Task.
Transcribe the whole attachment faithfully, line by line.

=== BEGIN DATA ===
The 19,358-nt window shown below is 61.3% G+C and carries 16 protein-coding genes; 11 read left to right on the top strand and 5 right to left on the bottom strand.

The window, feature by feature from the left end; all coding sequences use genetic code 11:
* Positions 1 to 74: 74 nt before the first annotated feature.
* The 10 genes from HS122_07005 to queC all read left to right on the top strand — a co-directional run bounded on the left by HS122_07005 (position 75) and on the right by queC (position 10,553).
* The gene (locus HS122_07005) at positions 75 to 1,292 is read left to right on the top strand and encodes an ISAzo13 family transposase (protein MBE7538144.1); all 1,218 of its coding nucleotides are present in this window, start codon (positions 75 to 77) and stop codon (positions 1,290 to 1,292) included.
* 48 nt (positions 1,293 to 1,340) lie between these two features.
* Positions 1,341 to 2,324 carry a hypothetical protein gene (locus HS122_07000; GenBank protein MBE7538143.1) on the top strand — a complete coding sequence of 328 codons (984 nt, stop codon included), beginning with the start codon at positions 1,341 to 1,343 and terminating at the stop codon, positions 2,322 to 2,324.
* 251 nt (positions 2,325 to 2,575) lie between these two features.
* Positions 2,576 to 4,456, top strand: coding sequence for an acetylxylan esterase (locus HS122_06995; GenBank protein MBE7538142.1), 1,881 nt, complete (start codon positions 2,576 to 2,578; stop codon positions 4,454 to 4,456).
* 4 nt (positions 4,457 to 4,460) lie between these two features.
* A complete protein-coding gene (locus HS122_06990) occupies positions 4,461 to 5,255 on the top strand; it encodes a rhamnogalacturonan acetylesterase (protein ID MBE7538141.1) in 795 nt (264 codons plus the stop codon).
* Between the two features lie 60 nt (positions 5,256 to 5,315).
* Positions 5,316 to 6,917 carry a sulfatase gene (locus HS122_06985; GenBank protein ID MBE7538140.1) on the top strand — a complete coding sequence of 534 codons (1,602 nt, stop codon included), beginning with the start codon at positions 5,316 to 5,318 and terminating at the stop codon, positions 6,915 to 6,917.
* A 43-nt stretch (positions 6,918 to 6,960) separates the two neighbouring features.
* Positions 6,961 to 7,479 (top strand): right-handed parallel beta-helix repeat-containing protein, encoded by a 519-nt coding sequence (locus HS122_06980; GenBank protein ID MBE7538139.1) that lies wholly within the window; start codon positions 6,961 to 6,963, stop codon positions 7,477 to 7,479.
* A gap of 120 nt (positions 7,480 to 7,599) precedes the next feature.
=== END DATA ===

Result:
The 19,358-nt window shown below is 61.3% G+C and carries 16 protein-coding genes; 11 read left to right on the top strand and 5 right to left on the bottom strand.

The window, feature by feature from the left end; all coding sequences use genetic code 11:
* Positions 1 to 74: 74 nt before the first annotated feature.
* The 10 genes from HS122_07005 to queC all read left to right on the top strand — a co-directional run bounded on the left by HS122_07005 (position 75) and on the right by queC (position 10,553).
* The gene (locus HS122_07005) at positions 75 to 1,292 is read left to right on the top strand and encodes an ISAzo13 family transposase (protein MBE7538144.1); all 1,218 of its coding nucleotides are present in this window, start codon (positions 75 to 77) and stop codon (positions 1,290 to 1,292) included.
* 48 nt (positions 1,293 to 1,340) lie between these two features.
* Positions 1,341 to 2,324 carry a hypothetical protein gene (locus HS122_07000; GenBank protein MBE7538143.1) on the top strand — a complete coding sequence of 328 codons (984 nt, stop codon included), beginning with the start codon at positions 1,341 to 1,343 and terminating at the stop codon, positions 2,322 to 2,324.
* 251 nt (positions 2,325 to 2,575) lie between these two features.
* Positions 2,576 to 4,456, top strand: coding sequence for an acetylxylan esterase (locus HS122_06995; GenBank protein MBE7538142.1), 1,881 nt, complete (start codon positions 2,576 to 2,578; stop codon positions 4,454 to 4,456).
* 4 nt (positions 4,457 to 4,460) lie between these two features.
* A complete protein-coding gene (locus HS122_06990) occupies positions 4,461 to 5,255 on the top strand; it encodes a rhamnogalacturonan acetylesterase (protein ID MBE7538141.1) in 795 nt (264 codons plus the stop codon).
* Between the two features lie 60 nt (positions 5,256 to 5,315).
* Positions 5,316 to 6,917 carry a sulfatase gene (locus HS122_06985; GenBank protein ID MBE7538140.1) on the top strand — a complete coding sequence of 534 codons (1,602 nt, stop codon included), beginning with the start codon at positions 5,316 to 5,318 and terminating at the stop codon, positions 6,915 to 6,917.
* A 43-nt stretch (positions 6,918 to 6,960) separates the two neighbouring features.
* Positions 6,961 to 7,479 (top strand): right-handed parallel beta-helix repeat-containing protein, encoded by a 519-nt coding sequence (locus HS122_06980; GenBank protein ID MBE7538139.1) that lies wholly within the window; start codon positions 6,961 to 6,963, stop codon positions 7,477 to 7,479.
* A gap of 120 nt (positions 7,480 to 7,599) precedes the next feature.